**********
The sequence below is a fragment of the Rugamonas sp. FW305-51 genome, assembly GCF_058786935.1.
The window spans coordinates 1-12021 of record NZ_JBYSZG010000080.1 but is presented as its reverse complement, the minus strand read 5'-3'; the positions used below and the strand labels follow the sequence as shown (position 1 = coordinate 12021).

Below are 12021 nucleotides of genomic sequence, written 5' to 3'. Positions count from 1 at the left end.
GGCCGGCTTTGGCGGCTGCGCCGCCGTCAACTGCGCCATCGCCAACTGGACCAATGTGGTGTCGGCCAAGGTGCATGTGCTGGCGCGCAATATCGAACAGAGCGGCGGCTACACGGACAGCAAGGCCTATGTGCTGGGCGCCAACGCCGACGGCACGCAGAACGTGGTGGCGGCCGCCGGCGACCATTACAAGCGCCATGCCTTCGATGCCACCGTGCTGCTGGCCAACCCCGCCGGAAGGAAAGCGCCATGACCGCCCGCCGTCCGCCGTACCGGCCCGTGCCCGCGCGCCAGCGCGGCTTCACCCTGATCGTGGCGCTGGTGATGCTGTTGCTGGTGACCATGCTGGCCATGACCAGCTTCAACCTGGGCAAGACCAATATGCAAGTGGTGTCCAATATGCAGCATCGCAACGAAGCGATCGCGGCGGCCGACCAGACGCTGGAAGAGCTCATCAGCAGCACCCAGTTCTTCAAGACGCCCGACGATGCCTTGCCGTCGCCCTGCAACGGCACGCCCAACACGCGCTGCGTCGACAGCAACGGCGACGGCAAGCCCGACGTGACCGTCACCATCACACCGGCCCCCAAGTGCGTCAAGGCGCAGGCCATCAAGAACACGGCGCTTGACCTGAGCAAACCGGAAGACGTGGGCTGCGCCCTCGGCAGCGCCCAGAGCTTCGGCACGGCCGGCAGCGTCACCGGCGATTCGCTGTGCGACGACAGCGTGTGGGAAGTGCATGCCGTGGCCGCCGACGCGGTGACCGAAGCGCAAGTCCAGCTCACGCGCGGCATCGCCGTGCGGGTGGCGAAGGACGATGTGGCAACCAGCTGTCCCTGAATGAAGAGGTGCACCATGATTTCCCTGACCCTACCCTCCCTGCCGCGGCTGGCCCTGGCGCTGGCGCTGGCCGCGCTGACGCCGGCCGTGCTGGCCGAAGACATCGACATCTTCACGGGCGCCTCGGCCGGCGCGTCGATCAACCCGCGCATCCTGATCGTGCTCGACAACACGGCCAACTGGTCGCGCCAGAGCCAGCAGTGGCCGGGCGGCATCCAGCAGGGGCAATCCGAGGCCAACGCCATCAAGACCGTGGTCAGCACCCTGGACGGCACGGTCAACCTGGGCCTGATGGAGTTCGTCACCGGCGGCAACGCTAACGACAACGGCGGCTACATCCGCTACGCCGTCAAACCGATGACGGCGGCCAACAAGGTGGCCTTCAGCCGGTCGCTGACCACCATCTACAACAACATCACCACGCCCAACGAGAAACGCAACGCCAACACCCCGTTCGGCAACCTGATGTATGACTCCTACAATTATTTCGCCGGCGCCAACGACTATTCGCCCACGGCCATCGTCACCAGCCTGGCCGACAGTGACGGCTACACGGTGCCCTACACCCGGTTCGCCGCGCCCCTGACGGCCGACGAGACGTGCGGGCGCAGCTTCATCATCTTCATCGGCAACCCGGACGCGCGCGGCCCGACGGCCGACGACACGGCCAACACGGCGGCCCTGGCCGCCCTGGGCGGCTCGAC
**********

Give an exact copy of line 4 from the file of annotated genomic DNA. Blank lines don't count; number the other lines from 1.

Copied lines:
GGCCGGCTTTGGCGGCTGCGCCGCCGTCAACTGCGCCATCGCCAACTGGACCAATGTGGTGTCGGCCAAGGTGCATGTGCTGGCGCGCAATATCGAACAGAGCGGCGGCTACACGGACAGCAAGGCCTATGTGCTGGGCGCCAACGCCGACGGCACGCAGAACGTGGTGGCGGCCGCCGGCGACCATTACAAGCGCCATGCCTTCGATGCCACCGTGCTGCTGGCCAACCCCGCCGGAAGGAAAGCGCCATGACCGCCCGCCGTCCGCCGTACCGGCCCGTGCCCGCGCGCCAGCGCGGCTTCACCCTGATCGTGGCGCTGGTGATGCTGTTGCTGGTGACCATGCTGGCCATGACCAGCTTCAACCTGGGCAAGACCAATATGCAAGTGGTGTCCAATATGCAGCATCGCAACGAAGCGATCGCGGCGGCCGACCAGACGCTGGAAGAGCTCATCAGCAGCACCCAGTTCTTCAAGACGCCCGACGATGCCTTGCCGTCGCCCTGCAACGGCACGCCCAACACGCGCTGCGTCGACAGCAACGGCGACGGCAAGCCCGACGTGACCGTCACCATCACACCGGCCCCCAAGTGCGTCAAGGCGCAGGCCATCAAGAACACGGCGCTTGACCTGAGCAAACCGGAAGACGTGGGCTGCGCCCTCGGCAGCGCCCAGAGCTTCGGCACGGCCGGCAGCGTCACCGGCGATTCGCTGTGCGACGACAGCGTGTGGGAAGTGCATGCCGTGGCCGCCGACGCGGTGACCGAAGCGCAAGTCCAGCTCACGCGCGGCATCGCCGTGCGGGTGGCGAAGGACGATGTGGCAACCAGCTGTCCCTGAATGAAGAGGTGCACCATGATTTCCCTGACCCTACCCTCCCTGCCGCGGCTGGCCCTGGCGCTGGCGCTGGCCGCGCTGACGCCGGCCGTGCTGGCCGAAGACATCGACATCTTCACGGGCGCCTCGGCCGGCGCGTCGATCAACCCGCGCATCCTGATCGTGCTCGACAACACGGCCAACTGGTCGCGCCAGAGCCAGCAGTGGCCGGGCGGCATCCAGCAGGGGCAATCCGAGGCCAACGCCATCAAGACCGTGGTCAGCACCCTGGACGGCACGGTCAACCTGGGCCTGATGGAGTTCGTCACCGGCGGCAACGCTAACGACAACGGCGGCTACATCCGCTACGCCGTCAAACCGATGACGGCGGCCAACAAGGTGGCCTTCAGCCGGTCGCTGACCACCATCTACAACAACATCACCACGCCCAACGAGAAACGCAACGCCAACACCCCGTTCGGCAACCTGATGTATGACTCCTACAATTATTTCGCCGGCGCCAACGACTATTCGCCCACGGCCATCGTCACCAGCCTGGCCGACAGTGACGGCTACACGGTGCCCTACACCCGGTTCGCCGCGCCCCTGACGGCCGACGAGACGTGCGGGCGCAGCTTCATCATCTTCATCGGCAACCCGGACGCGCGCGGCCCGACGGCCGACGACACGGCCAACACGGCGGCCCTGGCCGCCCTGGGCGGCTCGAC